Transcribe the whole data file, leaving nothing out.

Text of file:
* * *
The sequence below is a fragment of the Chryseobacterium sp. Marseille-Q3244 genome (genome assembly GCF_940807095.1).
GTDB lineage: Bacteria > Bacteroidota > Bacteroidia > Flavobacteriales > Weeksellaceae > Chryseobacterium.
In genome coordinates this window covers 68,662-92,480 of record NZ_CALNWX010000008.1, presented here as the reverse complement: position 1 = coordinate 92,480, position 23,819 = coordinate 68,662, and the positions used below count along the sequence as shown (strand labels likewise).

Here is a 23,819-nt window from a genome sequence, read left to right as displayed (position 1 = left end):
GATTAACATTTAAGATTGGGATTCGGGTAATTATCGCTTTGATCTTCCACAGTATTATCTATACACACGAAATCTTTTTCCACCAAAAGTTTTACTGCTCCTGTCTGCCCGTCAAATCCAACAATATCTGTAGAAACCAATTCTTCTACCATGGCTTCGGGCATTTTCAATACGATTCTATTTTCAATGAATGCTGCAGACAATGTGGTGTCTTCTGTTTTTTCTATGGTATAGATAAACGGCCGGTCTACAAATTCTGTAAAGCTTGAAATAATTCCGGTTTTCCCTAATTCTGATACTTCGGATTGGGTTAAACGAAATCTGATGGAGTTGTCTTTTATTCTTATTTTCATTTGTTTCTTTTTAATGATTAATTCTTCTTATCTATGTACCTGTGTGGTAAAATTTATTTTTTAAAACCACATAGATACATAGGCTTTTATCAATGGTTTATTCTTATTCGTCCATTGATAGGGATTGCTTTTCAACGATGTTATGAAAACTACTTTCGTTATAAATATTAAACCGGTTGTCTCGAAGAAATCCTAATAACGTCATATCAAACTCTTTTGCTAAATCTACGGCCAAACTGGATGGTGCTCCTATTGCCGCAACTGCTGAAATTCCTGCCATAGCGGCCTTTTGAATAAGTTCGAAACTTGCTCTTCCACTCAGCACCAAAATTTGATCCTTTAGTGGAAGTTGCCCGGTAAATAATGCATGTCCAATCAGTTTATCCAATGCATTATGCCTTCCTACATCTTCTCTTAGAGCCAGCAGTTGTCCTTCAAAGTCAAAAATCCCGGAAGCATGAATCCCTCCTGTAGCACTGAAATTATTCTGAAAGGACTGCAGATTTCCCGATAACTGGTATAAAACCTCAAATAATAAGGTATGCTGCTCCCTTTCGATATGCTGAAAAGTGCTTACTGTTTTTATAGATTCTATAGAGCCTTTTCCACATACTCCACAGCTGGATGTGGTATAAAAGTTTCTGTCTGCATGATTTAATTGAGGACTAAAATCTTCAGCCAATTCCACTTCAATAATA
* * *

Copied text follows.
The sequence below is a fragment of the Chryseobacterium sp. Marseille-Q3244 genome (genome assembly GCF_940807095.1).
GTDB lineage: Bacteria > Bacteroidota > Bacteroidia > Flavobacteriales > Weeksellaceae > Chryseobacterium.
In genome coordinates this window covers 68,662-92,480 of record NZ_CALNWX010000008.1, presented here as the reverse complement: position 1 = coordinate 92,480, position 23,819 = coordinate 68,662, and the positions used below count along the sequence as shown (strand labels likewise).

Here is a 23,819-nt window from a genome sequence, read left to right as displayed (position 1 = left end):
GATTAACATTTAAGATTGGGATTCGGGTAATTATCGCTTTGATCTTCCACAGTATTATCTATACACACGAAATCTTTTTCCACCAAAAGTTTTACTGCTCCTGTCTGCCCGTCAAATCCAACAATATCTGTAGAAACCAATTCTTCTACCATGGCTTCGGGCATTTTCAATACGATTCTATTTTCAATGAATGCTGCAGACAATGTGGTGTCTTCTGTTTTTTCTATGGTATAGATAAACGGCCGGTCTACAAATTCTGTAAAGCTTGAAATAATTCCGGTTTTCCCTAATTCTGATACTTCGGATTGGGTTAAACGAAATCTGATGGAGTTGTCTTTTATTCTTATTTTCATTTGTTTCTTTTTAATGATTAATTCTTCTTATCTATGTACCTGTGTGGTAAAATTTATTTTTTAAAACCACATAGATACATAGGCTTTTATCAATGGTTTATTCTTATTCGTCCATTGATAGGGATTGCTTTTCAACGATGTTATGAAAACTACTTTCGTTATAAATATTAAACCGGTTGTCTCGAAGAAATCCTAATAACGTCATATCAAACTCTTTTGCTAAATCTACGGCCAAACTGGATGGTGCTCCTATTGCCGCAACTGCTGAAATTCCTGCCATAGCGGCCTTTTGAATAAGTTCGAAACTTGCTCTTCCACTCAGCACCAAAATTTGATCCTTTAGTGGAAGTTGCCCGGTAAATAATGCATGTCCAATCAGTTTATCCAATGCATTATGCCTTCCTACATCTTCTCTTAGAGCCAGCAGTTGTCCTTCAAAGTCAAAAATCCCGGAAGCATGAATCCCTCCTGTAGCACTGAAATTATTCTGAAAGGACTGCAGATTTCCCGATAACTGGTATAAAACCTCAAATAATAAGGTATGCTGCTCCCTTTCGATATGCTGAAAAGTGCTTACTGTTTTTATAGATTCTATAGAGCCTTTTCCACATACTCCACAGCTGGATGTGGTATAAAAGTTTCTGTCTGCATGATTTAATTGAGGACTAAAATCTTCAGCCAATTCCACTTCAATAATA